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Monarchy Off Balance, Maoists Appeal to Parties: Insurrection in Katmandu?

Gary Leupp Sep 14, 2005

katmanduThe Communist Party of Nepal (Maoist) announced that its guerrilla forces, the New People’s Army, will observe a three-month ceasefire. This is particularly significant in that the move is a unilateral one. The regime might decide to respond in kind, and reign in the Royal Nepali Army, which is reportedly unhappy with the war and the king.

There have been two ceasefires since the People’s War began in 1996—from June to November 2001 and January to June 2003. But these were declared by both sides, and accompanied by peace talks with the regime. This time, having bested the RNA in at least one recent major battle, the Maoists control about 80% of the country.

In past peace talks, the Maoists’ insisted on the convening of a national assembly to fashion a new constitution as their condition for ending the revolutionary war. Persistent conflict between the legal political parties and the king, greatly exacerbated since King Gyanendra seized absolute power, has allowed the Maoists to play the two off against one another. But after seizing power, declaring martial law and unleashing a wave of terror against his mainstream political rivals, Gyandendra proposed holding talks with the Maoists only to find them no longer interested.

Seven Parliamentary Parties The seven political parties whose members constituted 190 out of 205 representatives in the dissolved National Assembly have formed an alliance against Gyanendra. They had not challenged the monarchy (which dates back to 1768, and involves a strong Hindu religious element) in principle, but recently the two largest parliamentary parties, the Nepali Congress Party and the Nepal Communist Party (United Marxist-Leninist), held important meetings in which they abandoned support for the institution. They have expressed interest in holding talks with the Maoists in order to coordinate opposition to the dictatorship.

Increasingly emboldened, the alliance held an illegal demonstration of over 5000 Sunday, the largest since the king seized power.

Now, Gyanendra’s worst fear is a united front of the Maoists and the mainstream parties. The king’s international supporters urge a restoration of the parliament under the old rules as the best defense against Maoist revolution. But particularly if that doesn’t happen, it seems as though public demonstrations in Kathmandu will include a Maoist element agitating, alongside the alliance parties’ supporters, for an end to the monarchy.

The party presence in the capital and surrounding region (where most of the wealthy live) is reportedly weaker than in the provinces, although its student and women’s organizations are quite powerful in the city. A united front could provide conditions for a more powerful presence, even as a ceasefire allows the Maoists to further consolidate political power in the zones more or less under its control. The relationship between the People’s War in the countryside and the capital city of Kathmandu is the crucial issue as Nepal faces the very real prospect of revolution.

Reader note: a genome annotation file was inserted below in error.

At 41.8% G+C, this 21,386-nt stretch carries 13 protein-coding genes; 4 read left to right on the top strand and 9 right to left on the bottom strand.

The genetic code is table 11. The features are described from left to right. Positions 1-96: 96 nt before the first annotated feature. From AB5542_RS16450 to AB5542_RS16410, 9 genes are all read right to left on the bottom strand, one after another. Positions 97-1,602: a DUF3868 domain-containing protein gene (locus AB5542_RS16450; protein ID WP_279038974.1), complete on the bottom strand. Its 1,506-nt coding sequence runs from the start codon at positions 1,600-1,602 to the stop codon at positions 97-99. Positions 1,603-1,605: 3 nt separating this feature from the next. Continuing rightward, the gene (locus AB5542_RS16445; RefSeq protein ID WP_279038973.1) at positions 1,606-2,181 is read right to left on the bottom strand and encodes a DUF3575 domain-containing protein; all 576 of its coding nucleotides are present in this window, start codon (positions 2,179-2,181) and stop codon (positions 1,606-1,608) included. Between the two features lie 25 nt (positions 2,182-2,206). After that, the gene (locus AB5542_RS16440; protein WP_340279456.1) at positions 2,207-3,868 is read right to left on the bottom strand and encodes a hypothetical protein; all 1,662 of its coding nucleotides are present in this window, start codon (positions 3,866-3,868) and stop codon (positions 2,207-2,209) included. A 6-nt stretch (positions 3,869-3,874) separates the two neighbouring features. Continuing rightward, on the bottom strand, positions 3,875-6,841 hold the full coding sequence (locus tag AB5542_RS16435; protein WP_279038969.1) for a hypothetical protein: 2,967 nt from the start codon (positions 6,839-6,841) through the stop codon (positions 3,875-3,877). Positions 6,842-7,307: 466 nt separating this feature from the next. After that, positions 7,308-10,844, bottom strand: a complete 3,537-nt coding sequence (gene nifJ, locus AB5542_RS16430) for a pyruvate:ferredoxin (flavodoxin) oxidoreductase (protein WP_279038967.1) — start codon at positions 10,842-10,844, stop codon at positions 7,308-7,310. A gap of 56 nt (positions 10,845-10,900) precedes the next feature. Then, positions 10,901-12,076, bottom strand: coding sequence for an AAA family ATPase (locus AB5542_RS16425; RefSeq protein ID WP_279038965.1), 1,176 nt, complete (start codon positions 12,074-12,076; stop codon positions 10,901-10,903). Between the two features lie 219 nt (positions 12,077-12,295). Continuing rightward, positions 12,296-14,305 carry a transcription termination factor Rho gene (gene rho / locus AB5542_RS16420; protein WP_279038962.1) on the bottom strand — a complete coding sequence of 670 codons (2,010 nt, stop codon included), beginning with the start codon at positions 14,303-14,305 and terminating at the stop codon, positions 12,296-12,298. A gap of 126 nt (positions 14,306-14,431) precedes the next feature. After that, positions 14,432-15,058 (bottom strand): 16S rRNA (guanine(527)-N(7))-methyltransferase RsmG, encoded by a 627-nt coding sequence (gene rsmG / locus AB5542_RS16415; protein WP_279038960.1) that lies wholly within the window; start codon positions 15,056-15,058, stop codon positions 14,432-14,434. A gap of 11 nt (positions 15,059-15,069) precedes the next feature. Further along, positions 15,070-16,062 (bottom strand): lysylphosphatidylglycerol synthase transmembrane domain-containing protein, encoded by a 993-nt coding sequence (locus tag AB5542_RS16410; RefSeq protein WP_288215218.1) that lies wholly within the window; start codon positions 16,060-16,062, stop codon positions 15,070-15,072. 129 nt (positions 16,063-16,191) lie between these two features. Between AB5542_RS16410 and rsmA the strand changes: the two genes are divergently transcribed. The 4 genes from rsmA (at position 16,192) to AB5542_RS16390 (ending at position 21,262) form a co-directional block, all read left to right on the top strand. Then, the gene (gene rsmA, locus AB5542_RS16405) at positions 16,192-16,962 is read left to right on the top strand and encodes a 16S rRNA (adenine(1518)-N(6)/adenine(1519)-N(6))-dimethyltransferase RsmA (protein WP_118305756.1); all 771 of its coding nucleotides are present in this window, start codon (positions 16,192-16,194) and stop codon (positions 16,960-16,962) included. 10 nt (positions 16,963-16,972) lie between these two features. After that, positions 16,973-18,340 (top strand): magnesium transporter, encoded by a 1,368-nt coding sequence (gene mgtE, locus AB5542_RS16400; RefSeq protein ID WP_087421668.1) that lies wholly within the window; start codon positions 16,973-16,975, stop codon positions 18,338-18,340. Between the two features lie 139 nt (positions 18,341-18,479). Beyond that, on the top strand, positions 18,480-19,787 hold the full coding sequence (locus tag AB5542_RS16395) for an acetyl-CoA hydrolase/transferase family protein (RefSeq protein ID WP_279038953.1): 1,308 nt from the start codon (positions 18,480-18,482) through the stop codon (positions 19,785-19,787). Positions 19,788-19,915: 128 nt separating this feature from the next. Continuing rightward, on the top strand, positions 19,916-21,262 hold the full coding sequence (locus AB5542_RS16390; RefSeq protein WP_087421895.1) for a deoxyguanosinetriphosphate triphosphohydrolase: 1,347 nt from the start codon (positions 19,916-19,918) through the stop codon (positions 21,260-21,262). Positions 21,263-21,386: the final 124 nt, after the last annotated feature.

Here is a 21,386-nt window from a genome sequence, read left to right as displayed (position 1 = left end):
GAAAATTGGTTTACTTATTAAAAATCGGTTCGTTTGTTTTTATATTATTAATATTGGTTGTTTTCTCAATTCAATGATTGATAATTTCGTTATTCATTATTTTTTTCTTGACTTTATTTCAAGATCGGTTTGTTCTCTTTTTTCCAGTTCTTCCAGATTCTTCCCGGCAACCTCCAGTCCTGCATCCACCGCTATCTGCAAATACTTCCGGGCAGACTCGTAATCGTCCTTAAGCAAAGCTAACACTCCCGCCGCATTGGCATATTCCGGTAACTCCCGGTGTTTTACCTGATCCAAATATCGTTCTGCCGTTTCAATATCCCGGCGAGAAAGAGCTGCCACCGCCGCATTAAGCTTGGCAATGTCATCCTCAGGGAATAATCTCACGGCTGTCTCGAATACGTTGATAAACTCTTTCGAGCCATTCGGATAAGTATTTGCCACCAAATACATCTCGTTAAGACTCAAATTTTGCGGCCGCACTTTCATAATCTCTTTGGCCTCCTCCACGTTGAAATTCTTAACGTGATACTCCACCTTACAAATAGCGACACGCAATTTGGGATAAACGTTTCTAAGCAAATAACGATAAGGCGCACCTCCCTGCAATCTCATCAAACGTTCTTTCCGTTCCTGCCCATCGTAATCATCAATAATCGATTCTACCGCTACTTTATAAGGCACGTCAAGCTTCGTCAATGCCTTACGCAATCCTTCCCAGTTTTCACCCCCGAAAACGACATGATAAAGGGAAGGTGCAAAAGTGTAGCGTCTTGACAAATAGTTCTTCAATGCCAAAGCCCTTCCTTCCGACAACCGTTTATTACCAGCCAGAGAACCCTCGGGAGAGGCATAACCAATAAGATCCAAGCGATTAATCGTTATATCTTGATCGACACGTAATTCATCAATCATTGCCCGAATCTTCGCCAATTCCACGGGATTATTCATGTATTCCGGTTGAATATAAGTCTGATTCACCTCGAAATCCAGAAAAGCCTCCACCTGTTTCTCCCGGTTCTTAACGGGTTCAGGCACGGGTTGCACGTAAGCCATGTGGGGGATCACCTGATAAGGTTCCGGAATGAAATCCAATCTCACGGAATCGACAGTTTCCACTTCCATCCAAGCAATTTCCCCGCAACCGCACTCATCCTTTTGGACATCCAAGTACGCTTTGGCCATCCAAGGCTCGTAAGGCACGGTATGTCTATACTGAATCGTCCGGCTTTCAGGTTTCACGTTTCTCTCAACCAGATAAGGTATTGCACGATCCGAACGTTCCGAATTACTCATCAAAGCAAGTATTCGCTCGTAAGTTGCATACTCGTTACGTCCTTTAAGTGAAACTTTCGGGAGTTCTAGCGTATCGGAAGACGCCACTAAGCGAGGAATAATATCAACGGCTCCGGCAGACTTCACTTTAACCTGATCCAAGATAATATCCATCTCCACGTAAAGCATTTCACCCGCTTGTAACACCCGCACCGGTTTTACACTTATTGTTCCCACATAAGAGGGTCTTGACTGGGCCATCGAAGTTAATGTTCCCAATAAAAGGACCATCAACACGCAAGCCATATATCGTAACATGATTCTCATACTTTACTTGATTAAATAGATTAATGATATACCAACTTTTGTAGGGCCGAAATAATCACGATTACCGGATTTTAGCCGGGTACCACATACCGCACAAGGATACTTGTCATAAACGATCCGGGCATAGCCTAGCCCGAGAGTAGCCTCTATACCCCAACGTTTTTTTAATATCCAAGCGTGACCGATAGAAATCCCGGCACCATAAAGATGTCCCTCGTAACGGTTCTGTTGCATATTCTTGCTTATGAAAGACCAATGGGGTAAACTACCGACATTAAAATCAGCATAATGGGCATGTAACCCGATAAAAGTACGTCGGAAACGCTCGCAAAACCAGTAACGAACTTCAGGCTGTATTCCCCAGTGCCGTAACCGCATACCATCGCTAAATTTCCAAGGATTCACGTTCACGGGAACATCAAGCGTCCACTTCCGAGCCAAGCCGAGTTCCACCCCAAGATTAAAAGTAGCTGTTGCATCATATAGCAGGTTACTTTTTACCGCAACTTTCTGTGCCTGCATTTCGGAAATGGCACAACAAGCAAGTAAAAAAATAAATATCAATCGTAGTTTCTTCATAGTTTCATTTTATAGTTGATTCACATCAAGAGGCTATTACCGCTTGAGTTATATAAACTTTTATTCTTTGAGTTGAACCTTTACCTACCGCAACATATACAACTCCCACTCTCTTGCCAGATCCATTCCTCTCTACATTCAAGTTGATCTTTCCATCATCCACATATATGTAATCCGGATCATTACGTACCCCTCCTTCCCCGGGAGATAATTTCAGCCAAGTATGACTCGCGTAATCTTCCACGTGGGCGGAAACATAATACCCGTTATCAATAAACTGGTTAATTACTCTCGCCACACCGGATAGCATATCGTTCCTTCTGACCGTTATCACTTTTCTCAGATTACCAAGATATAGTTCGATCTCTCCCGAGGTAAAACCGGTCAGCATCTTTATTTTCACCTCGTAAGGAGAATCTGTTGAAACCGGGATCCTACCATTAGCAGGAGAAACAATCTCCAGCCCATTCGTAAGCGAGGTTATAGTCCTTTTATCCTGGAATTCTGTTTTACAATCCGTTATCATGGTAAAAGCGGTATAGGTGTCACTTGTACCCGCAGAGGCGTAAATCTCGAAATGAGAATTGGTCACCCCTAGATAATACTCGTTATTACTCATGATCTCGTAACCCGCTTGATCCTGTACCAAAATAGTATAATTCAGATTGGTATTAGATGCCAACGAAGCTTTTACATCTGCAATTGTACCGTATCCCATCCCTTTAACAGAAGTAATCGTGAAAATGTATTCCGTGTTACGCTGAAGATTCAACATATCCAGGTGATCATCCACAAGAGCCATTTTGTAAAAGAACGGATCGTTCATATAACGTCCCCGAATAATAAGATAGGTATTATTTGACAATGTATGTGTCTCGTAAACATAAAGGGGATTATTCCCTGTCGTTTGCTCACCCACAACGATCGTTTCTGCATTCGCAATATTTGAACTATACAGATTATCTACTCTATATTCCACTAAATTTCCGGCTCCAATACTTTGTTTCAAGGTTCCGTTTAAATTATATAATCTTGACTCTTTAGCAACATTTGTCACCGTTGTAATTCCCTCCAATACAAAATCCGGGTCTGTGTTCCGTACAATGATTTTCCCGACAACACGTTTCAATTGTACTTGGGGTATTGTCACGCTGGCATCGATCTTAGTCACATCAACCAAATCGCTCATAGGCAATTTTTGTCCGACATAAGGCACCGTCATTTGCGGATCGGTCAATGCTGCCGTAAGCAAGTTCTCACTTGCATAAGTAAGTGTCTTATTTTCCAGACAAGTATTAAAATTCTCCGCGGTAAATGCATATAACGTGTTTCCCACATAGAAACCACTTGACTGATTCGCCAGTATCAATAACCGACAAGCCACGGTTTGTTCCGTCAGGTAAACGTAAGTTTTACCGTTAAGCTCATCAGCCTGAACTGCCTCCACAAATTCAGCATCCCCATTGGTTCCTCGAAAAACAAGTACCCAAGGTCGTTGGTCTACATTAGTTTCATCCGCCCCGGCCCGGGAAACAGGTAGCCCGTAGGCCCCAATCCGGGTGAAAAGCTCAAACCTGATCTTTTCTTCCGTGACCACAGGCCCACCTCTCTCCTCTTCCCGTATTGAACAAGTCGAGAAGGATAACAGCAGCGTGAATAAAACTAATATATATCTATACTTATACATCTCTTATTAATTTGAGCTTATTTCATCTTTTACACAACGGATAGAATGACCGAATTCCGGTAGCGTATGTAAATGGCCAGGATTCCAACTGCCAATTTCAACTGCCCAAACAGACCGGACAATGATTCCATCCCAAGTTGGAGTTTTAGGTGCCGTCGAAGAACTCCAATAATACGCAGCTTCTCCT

U.S. Jitters

U.S. ambassador James Moriarty has warned that “Nepal is getting to the point where its very existence is at stake,” and in June raised the specter of guerrillas marching into downtown Kathmandu “within the next 12 to 14 months.”

The Maoists plan to complement their conquest of the countryside with an urban insurrection. As Prachanda told Time Magazine in April, “Our strategy for this last stage will be to fuse urban insurrection to protracted People’s War.”

The plan, is that the residents of Kathmandu won’t simply line the streets to meet columns of arriving guerrillas, but be active participants in an uprising during or before the latter’s advance.

The base areas have indeed been consolidated and expanded in the last four years, and Prachanda has intimated that victory (i.e., seizure of power in Kathmandu) may be near. The Maoists do want to encourage the mainstream parties’ actions against the palace, and to promote the advocacy of democracy versus monarchy, as key to winning in the city. Not because they want a return to the former set-up in which corrupt parties (including the several “communist” ones) serving the elite dominate an ineffectual parliament. They want a secular, socialist republic, radical land reform, universal education and medical care, equal rights for men and women and members of all ethnic groups, abolition of the caste system.

In any case, if we start to hear about massive rallies in Kathmandu involving both the alliance parties and the Maoists, and maybe defectors from the military and police, we will hear the death-knell of Nepal as a Hindu kingdom trapped in the Middle Ages. And then maybe, soon thereafter, the strains of the Internationale.

Reprinted from CounterPunch.org